How Do You Market A Craft Beer?


 Competition for the coveted “Crushie” can be fierce.

Entering its fifth year, with submissions open through February 5, the Craft Beer Marketing Awards gives out the prize honoring craft beer brands’ marketing excellence across a host of categories

Marketing veterans Jackie DiBella-Curry and Jim McCune came up with the idea for the CBMAs back in 2019 out of a desire to honor what they considered to be underappreciated work, as they realized there were no marketing awards dedicated to the category.

“The whole reason we built the [awards] was to celebrate people doing this great work that up until then you didn’t really think about,” McCune told CPG Insider.

“There were so many awards for the liquid, but none for the people who sell the liquid,” DiBella-Curry added.

They navigated the early days of the pandemic to introduce the first CBMAs in 2020, with brands and agency partners alike invited to enter their work for submission. Since then, the awards have expanded to include 26 categories and a judging panel of over 700.

Everyone from small, local brands, to those owned by large multinational conglomerates can enter, so long as they fall roughly within the Brewers Association's guidelines for craft beer. That can result in some surprising upsets, with winners coming from unlikely sources. While it initially had regional categories, each award is now global, so those surprise winners can come from anywhere.

That first year, Buoy Brewing -- a brewery located in Astoria, Oregon, a coastal town with a population around 10,000 -- beat out competitors including then-AB InBev-owned 10 Barrel Brewing to win an award for Best Tap Handle.

This year sees the CBMAs expanding into new categories including non-alcoholic beer, and even moving beyond beer with awards for cider, hard seltzer and mead. It also marks the second year in which the awards will help raise funds for the Michael James Jackson Foundation, an organization devoted to “funding technical education and career advancement for  black, indigenous, and people of color in the brewing and distilling industries.”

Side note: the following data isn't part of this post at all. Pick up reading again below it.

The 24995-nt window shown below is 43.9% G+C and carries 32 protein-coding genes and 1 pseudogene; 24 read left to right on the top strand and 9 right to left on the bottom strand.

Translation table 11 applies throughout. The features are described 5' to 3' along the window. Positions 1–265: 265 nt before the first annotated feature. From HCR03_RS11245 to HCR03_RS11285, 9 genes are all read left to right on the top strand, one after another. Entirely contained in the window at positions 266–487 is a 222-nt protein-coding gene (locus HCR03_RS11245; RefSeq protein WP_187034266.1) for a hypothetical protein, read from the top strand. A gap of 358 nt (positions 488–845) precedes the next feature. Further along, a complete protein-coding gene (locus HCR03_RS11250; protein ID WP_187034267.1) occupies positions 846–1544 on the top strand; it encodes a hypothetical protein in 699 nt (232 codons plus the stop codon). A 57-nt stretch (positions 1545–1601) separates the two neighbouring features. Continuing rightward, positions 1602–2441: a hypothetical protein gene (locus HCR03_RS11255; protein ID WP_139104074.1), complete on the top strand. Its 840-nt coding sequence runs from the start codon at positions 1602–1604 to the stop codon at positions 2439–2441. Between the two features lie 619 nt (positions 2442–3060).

Craft beer marketing has come a long way since McCune drafted the logo for Blue Point Brewing on a napkin in 1996, he said. Back then, “marketing” as a concept in craft brewing was frowned upon, if thought of at all. As the number of breweries across the country has grown, it’s become more important than ever.

“One thing that hasn't changed is point-of-sale is still the most important,” he stressed. “That can is out there surrounded by 1,000 other beers and that has to fish for your eye.”

But a lot has changed over the course of the past decade or so, he explained, citing the rise of digital marketing, social media, outbound marketing, and PR. “It used to be four to five things in the tool box. Now it’s a complex set of innovative tools.”

“Increase in a digital presence has become so important,” DiBella-Curry added. “A few years ago, everyone was dabbling in social, now everyone’s investing in it. Improvements in tap rooms have been huge, because there are so many options for [where people can] go.”

Another thing that’s changed? An appreciation for the importance of marketing in craft beer.

“Marketing used to be nice to have, now marketing is a must-have,” McCune explained “Now there’s fierce competition. It's funny how marketing was sort of this bad word back in the day; now i think people fully understand how important marketing and design is.”

The “Crushies” themselves can act as effective marketing for brands, and this year they’ve  added a map of where winning breweries are located.

“One thing that stands out for Crushie winners is, they get to go on a year-long PR tour,” DiBella-Curry said. “You get to enjoy this incredible glow of PR and outbound marketing.”

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